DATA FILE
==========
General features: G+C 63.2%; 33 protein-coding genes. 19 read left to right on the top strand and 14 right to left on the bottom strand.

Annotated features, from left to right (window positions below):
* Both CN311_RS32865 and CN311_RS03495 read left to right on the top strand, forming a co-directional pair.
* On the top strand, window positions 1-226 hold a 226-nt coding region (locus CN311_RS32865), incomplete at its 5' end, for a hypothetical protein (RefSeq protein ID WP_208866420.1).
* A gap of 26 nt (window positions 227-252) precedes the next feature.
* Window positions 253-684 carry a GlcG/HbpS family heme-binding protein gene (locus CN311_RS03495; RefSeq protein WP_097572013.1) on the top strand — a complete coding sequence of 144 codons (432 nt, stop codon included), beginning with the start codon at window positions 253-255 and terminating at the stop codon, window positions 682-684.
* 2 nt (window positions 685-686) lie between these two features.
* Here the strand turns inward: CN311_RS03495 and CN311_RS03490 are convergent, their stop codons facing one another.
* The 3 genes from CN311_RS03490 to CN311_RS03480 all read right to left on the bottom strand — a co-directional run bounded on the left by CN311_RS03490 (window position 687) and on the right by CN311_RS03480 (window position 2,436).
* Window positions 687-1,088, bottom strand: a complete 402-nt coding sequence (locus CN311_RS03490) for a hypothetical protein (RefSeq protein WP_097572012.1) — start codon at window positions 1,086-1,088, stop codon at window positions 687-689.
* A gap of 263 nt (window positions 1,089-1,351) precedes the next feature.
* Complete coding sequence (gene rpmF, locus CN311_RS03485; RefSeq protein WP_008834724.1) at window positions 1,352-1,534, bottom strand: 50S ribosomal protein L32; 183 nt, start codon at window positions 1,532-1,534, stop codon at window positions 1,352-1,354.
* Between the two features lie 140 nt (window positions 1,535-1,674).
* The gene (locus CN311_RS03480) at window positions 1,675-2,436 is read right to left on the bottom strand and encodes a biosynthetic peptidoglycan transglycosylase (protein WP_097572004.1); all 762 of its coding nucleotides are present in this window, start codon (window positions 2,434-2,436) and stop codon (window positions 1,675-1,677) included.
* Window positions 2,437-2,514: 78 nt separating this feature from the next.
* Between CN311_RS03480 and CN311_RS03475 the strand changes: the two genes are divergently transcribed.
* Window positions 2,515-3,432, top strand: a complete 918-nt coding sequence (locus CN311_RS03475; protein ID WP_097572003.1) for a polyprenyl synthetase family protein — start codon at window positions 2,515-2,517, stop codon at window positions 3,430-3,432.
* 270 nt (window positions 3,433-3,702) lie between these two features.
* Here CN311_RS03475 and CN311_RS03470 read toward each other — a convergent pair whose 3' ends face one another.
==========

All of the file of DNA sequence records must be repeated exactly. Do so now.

General features: G+C 63.2%; 33 protein-coding genes. 19 read left to right on the top strand and 14 right to left on the bottom strand.

Annotated features, from left to right (window positions below):
* Both CN311_RS32865 and CN311_RS03495 read left to right on the top strand, forming a co-directional pair.
* On the top strand, window positions 1-226 hold a 226-nt coding region (locus CN311_RS32865), incomplete at its 5' end, for a hypothetical protein (RefSeq protein ID WP_208866420.1).
* A gap of 26 nt (window positions 227-252) precedes the next feature.
* Window positions 253-684 carry a GlcG/HbpS family heme-binding protein gene (locus CN311_RS03495; RefSeq protein WP_097572013.1) on the top strand — a complete coding sequence of 144 codons (432 nt, stop codon included), beginning with the start codon at window positions 253-255 and terminating at the stop codon, window positions 682-684.
* 2 nt (window positions 685-686) lie between these two features.
* Here the strand turns inward: CN311_RS03495 and CN311_RS03490 are convergent, their stop codons facing one another.
* The 3 genes from CN311_RS03490 to CN311_RS03480 all read right to left on the bottom strand — a co-directional run bounded on the left by CN311_RS03490 (window position 687) and on the right by CN311_RS03480 (window position 2,436).
* Window positions 687-1,088, bottom strand: a complete 402-nt coding sequence (locus CN311_RS03490) for a hypothetical protein (RefSeq protein WP_097572012.1) — start codon at window positions 1,086-1,088, stop codon at window positions 687-689.
* A gap of 263 nt (window positions 1,089-1,351) precedes the next feature.
* Complete coding sequence (gene rpmF, locus CN311_RS03485; RefSeq protein WP_008834724.1) at window positions 1,352-1,534, bottom strand: 50S ribosomal protein L32; 183 nt, start codon at window positions 1,532-1,534, stop codon at window positions 1,352-1,354.
* Between the two features lie 140 nt (window positions 1,535-1,674).
* The gene (locus CN311_RS03480) at window positions 1,675-2,436 is read right to left on the bottom strand and encodes a biosynthetic peptidoglycan transglycosylase (protein WP_097572004.1); all 762 of its coding nucleotides are present in this window, start codon (window positions 2,434-2,436) and stop codon (window positions 1,675-1,677) included.
* Window positions 2,437-2,514: 78 nt separating this feature from the next.
* Between CN311_RS03480 and CN311_RS03475 the strand changes: the two genes are divergently transcribed.
* Window positions 2,515-3,432, top strand: a complete 918-nt coding sequence (locus CN311_RS03475; protein ID WP_097572003.1) for a polyprenyl synthetase family protein — start codon at window positions 2,515-2,517, stop codon at window positions 3,430-3,432.
* 270 nt (window positions 3,433-3,702) lie between these two features.
* Here CN311_RS03475 and CN311_RS03470 read toward each other — a convergent pair whose 3' ends face one another.